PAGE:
Southwark sends in the HeaviesNov 06, 2013 08:08 pm
Adrian Glasspool, the last resident of the Heygate estate was forcibly evicted from his home of 16 years. A team of bailiffs from Shergroup Ltd accompanied by police and officers from Southwark Council arrived at lunchtime, and after a short conversation Adrian left - with the help of the bailiffs. No notice of the impending eviction was issued to Adrian, his surveyor or solicitor.
Adrian’s home passed into Southwark’s ownership on Monday. On the same day Adrian, his surveyor and Southwark’s surveyor met to make a final valuation of the property. Southwark’s surveyor formally asked Adrian to leave that day. Adrian said that he would leave as soon as he received a call from his solicitor telling him that his compensation payment had been paid into his solicitor’s holding account.
Southwark made no payment and instead today it went ahead with a forced eviction. This evening it informed Adrian’s surveyor that payment will be made - after his eviction and less its £5,500 cost.
Brute force and ignoranceWhy did Southwark Council resort to physical force to remove Adrian? It clearly had the paperwork all ready to go, and was willing to authorise payment - after his eviction.
Southwark has behaved vindictively: Adrian and other leaseholders have fought long and hard to get a just amount for their homes. Homes they did not want to leave in an area where they can now no longer live. Unfortunately their battle was without success, but it was too much for Southwark who had to explain themselves at length at the CPO public inquiry in Feb 2013, when amongst many other embarrassing facts it was revealed that only 45 Heygate residents have been rehoused in new homes at the Elephant.
Leaseholders bewareThis must also be an alarming event for any leaseholder in Southwark who lies in the path of a regeneration scheme - and there are many, including 580 on the Aylesbury estate just down the road from the Heygate. Southwark Council have shown that they are not willing to either negotiate or compromise but will instead resort to the harshest methods to get their own way.
Southwark has broken every promise ever made to the residents of the Heygate whether they were leaseholders or tenants, and it seems fitting that the very last of the 3,000 forced out since 2007 should require the assistance of bailiffs. It is entirely consistent with the shabby treatment residents have received right from the beginning of this whole sorry excuse for a regeneration scheme.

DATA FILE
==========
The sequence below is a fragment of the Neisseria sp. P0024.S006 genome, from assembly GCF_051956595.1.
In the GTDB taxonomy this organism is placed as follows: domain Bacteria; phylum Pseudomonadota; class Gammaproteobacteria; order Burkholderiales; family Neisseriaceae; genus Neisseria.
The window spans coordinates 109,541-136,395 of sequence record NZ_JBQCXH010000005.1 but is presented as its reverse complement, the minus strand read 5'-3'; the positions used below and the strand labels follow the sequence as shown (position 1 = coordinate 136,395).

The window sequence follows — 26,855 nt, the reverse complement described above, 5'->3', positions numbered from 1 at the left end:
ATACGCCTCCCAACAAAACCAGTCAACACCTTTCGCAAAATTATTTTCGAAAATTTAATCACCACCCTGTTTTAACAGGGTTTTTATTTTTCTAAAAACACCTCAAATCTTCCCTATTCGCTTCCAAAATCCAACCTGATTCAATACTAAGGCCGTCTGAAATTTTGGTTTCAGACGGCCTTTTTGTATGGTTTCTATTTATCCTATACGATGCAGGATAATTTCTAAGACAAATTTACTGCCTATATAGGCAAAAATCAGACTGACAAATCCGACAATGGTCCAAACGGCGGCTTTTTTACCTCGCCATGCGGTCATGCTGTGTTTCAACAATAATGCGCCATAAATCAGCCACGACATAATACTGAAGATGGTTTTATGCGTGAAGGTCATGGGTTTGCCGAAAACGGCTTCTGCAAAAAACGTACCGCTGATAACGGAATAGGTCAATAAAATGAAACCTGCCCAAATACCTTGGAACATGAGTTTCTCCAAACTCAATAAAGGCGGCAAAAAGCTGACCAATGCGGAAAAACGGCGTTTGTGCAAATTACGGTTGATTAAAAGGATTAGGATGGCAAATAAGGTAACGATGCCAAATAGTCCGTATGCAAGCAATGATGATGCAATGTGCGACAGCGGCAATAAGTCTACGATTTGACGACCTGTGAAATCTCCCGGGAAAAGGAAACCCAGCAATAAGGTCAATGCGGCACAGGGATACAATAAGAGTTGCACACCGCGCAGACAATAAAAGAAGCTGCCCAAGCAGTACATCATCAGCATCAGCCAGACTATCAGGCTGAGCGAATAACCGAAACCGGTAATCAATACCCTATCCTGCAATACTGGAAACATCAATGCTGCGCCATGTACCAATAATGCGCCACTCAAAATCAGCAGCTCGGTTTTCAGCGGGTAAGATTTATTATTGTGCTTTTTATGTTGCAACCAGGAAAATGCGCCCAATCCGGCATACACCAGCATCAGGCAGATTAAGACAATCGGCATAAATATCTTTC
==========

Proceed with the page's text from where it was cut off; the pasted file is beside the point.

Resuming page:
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The end for the last Heygate residentsOct 27, 2013 10:01 pm
Southwark Council stole our homes and we are not going to forget it.The final two Heygate residents must leave the estate by 4th Nov. These will be the last of the 990 households still resident on the Heygate when the notorious Heygate Action Plan was put into effect in 2007. This plan decreed that everybody would be moved off the estate before the new homes they were promised would rehouse them were built.
Terry Redpath Former Heygate Leaseholder
The final residents have been told that if they are not gone by 4th Nov the bailiffs will be knocking at their doors. They are in a quandary however: The compensation they need to buy a new home will not be paid until after they have left.
A request to Southwark Council that the compensation be paid before they leave - which only seems reasonable - has been refused. On top of this, Southwark has threatened to reduce the compensation by the amount required to pay any bailiffs and associated legal costs.
In response to an enquiry as to what housing might be available should leaseholders have nowhere to go, Southwark first referred them to its emergency housing services, who then said that it had no legal obligation to provide temporary accommodation and suggested staying with friends and family.
It is worth remembering what was promised:
Leaseholders were originally offered a shared equity option on buying a new home in one of 16 replacement housing sites and the new-build Heygate homes. But despite reaching the point of being asked to choose what kind of layout they preferred for their new homes, the shared equity option never got written into the final agreements with the developers of the sites, and no leaseholders were able to move into any of the replacement housing sites or the new Heygate homes. When asked at the recent CPO public inquiry why leaseholders didn’t get the new homes that they had been promised, the council’s lead officer replied “I don’t know, I wasn’t employed by the council at the time the promises were made. But the new homes will be open for anybody to purchase and I am sure Lend Lease will be happy to sell to anybody.”:
Analysis of information received from FOI requests shows that the average compensation received by leaseholders as the council’s valuation of their homes is as follows:
- 1 Bed flat - £95,480
- 2 Bed flat - £107,230
- 3 Bed Maisonette - £156,833
- 4 Bed Maisonette - £177,421
In a recent interview with Property Week magazine, former Heygate leaseholder Terry Redpath said “We could no longer afford to stay in the area: the compensation we received plus £45,000 of life savings bought us a terraced property 15 miles out of London. I feel that we have been forced to give up our home to accommodate the building of homes for overseas investors.”
Redpath is a former Southwark housing officer who lived on the estate for 35 years, and whose family has lived in the area for generations. On average the compensation paid to leaseholders amounts to around a quarter of the price of the new Heygate homes.
When Southwark Council took the decision to push residents off the estate in 2007, it wasn’t just bad news for Heygate residents, it was the first step towards putting any new Heygate homes beyond the reach of most people in London.